As the son of a travel agent, I am as biased as my father on this issue, but using a travel agent will save you a lot of hassle if you’re in an emergency situation. The reason is simple: if you’re stranded at an airport, there will likely be hundreds of other travelers stranded with you. The airline will be busy dealing with all of them. Having an agent will give you an advocate who is a) knowledgeable about how to get you out of there, b) knows how to get you out of there at minimum cost to you, and c) has more sway with the airline than you do as an individual.

In short, travel agents are huge time and money savers, as well as being excellent planning resources. They are worth using for pretty much any trip, but are particularly helpful in the event of emergencies.

What are Airlines, Cruise lines, and Hotels doing?

Airlines have gotten better at dealing with emergencies over time. “Airlines are aggressively rebooking people,” Hershberger says, “They’re being very proactive, where they used to be entirely reactive.” They’ve started employing meteorologists, they open up new seats to get people to where they’re headed (or at least to somewhere close to where they’re headed), and they offer waivers so you don’t have to pay twice.

Most airlines do a pretty good job of keeping their websites updated with what’s going on during and immediately after the storm.

Likewise, cruise lines do a good job of keeping track of storms as well — they do not have any desire to accidentally go sailing through one. If there’s a hurricane around the time of your cruise, check up with your cruise’s website — they may alter the itinerary or cancel the voyage, usually with a full refund. Some cruise lines have even been helping deliver supplies to affected areas.

For hotels, it’s best just to stay in touch with them during the storm to see if they’re closing. Many of the larger chain hotels will offer refunds for trips canceled during a storm. And — you won’t have to do any of this yourself if you have a travel agent.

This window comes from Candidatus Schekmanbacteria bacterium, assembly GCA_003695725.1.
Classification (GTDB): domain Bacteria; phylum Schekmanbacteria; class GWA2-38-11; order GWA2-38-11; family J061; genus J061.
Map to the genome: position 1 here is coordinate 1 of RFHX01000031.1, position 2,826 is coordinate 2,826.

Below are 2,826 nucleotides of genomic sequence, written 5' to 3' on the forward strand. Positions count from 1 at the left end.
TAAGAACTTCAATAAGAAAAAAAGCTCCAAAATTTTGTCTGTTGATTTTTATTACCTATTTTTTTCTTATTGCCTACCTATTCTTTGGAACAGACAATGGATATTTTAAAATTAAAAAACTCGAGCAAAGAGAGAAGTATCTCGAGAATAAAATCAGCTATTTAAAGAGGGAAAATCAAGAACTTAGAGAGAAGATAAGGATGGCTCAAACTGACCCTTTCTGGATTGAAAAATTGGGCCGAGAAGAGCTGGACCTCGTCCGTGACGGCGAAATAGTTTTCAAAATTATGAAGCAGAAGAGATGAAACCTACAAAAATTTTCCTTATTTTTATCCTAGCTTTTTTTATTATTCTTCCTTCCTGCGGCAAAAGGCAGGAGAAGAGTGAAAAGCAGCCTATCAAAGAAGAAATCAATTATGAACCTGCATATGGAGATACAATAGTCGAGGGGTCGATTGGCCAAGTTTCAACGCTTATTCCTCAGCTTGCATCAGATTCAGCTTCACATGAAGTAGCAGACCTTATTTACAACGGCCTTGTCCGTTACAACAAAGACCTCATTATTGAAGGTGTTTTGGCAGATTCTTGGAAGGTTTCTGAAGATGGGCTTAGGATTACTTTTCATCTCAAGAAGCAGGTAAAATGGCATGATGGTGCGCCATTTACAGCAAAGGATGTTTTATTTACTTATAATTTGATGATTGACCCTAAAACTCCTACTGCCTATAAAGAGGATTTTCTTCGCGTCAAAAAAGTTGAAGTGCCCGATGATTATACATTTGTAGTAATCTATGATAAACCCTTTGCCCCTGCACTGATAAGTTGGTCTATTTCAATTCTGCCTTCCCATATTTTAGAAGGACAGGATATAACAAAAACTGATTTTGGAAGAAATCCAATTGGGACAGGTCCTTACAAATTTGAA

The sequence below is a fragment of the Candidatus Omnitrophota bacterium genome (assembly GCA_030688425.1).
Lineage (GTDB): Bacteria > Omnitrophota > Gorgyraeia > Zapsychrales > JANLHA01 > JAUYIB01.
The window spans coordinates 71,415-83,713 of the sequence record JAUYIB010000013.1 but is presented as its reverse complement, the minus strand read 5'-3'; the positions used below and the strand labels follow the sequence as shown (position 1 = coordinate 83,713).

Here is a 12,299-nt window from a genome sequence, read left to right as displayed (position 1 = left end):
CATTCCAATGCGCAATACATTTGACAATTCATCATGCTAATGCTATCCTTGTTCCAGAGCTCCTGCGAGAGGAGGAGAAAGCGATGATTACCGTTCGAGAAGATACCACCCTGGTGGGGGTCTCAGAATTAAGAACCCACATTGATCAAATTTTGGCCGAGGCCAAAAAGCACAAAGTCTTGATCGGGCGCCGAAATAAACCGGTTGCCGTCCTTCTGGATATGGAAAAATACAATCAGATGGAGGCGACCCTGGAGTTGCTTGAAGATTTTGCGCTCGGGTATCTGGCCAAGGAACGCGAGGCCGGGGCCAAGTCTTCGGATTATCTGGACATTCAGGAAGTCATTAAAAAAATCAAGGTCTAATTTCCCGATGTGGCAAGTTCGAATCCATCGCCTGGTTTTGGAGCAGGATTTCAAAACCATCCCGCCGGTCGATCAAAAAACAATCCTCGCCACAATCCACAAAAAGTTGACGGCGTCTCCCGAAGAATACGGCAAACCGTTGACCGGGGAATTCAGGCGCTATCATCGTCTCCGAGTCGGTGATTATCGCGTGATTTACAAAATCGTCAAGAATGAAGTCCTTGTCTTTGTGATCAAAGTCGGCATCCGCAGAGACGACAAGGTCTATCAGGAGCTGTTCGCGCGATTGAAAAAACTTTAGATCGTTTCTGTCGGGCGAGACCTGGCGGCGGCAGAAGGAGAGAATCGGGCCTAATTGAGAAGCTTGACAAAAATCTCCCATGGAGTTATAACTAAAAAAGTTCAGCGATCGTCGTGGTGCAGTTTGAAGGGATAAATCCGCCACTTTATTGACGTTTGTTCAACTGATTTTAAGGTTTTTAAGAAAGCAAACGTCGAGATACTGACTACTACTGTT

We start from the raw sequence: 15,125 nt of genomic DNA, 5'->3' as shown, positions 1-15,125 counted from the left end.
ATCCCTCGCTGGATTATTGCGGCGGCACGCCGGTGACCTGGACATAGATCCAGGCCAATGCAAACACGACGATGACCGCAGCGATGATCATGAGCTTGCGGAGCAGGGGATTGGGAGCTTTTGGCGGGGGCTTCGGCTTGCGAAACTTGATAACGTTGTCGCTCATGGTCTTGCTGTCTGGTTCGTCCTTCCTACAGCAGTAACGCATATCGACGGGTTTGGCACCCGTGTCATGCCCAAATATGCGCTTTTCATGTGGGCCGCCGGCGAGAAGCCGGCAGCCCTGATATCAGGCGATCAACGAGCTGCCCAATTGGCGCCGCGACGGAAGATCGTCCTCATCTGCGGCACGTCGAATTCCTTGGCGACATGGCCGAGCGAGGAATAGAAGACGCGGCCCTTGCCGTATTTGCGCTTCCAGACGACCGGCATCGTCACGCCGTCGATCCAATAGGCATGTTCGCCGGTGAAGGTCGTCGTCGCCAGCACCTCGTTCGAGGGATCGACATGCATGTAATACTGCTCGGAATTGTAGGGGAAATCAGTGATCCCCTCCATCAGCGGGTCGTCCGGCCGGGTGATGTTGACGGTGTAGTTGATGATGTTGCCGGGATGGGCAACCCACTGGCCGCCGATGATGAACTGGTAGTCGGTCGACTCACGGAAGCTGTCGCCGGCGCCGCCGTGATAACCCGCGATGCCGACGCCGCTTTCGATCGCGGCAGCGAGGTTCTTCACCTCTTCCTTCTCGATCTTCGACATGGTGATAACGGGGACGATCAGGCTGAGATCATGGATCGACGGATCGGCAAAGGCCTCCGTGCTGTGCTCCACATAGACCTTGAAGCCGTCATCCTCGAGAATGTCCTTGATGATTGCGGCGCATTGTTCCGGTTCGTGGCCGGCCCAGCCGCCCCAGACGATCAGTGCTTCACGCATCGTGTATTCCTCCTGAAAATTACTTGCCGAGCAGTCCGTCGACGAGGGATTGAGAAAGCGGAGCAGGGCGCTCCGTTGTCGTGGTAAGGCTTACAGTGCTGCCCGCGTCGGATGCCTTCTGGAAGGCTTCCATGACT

When is it okay to travel to hurricane-affected areas?

Most places that aren’t significantly damaged by the hurricane will want to be open for business as soon as possible. On the Jersey Shore after Superstorm Sandy, most seaside towns were scrambling to get their boardwalks open for business by the next summer. At that point, the tourism dollars were pretty desperately needed for the recovery. Likewise, the first post-Katrina Mardi Gras in New Orleans was both a statement of local defiance, and a call to the tourists: we’re ready for you again.

It is still best to check up on the place you’re visiting before going back. If it’s totally devastated, then people will be too busy rebuilding their lives to host you, and you will likely be getting in the way more than you will be helping. Only go to the site of a recent disaster if you are there with a specific organization, or are helping out local family members.

If you are visiting a place post-storm, try and shop, sleep, and eat local as much as possible. Big chains often do a lot to help the local communities, but more of your money will be going to the affected residents if you shop local.

When we went to the Outer Banks in 2011, we eventually were able to make it to our home rental on the shore. The August air was chillier than we would’ve expected, and the streets and beaches were deserted, but other than a few downed trees and some sand on the roadways, the towns were fine. The locals were thrilled to see us — the Hurricane hit during their peak season, and they were worried about losing a ton of money.

No storm is the same, and the areas it hits are not all equally affected. Do not let storms and acts of god keep you from traveling: just stay alert and informed.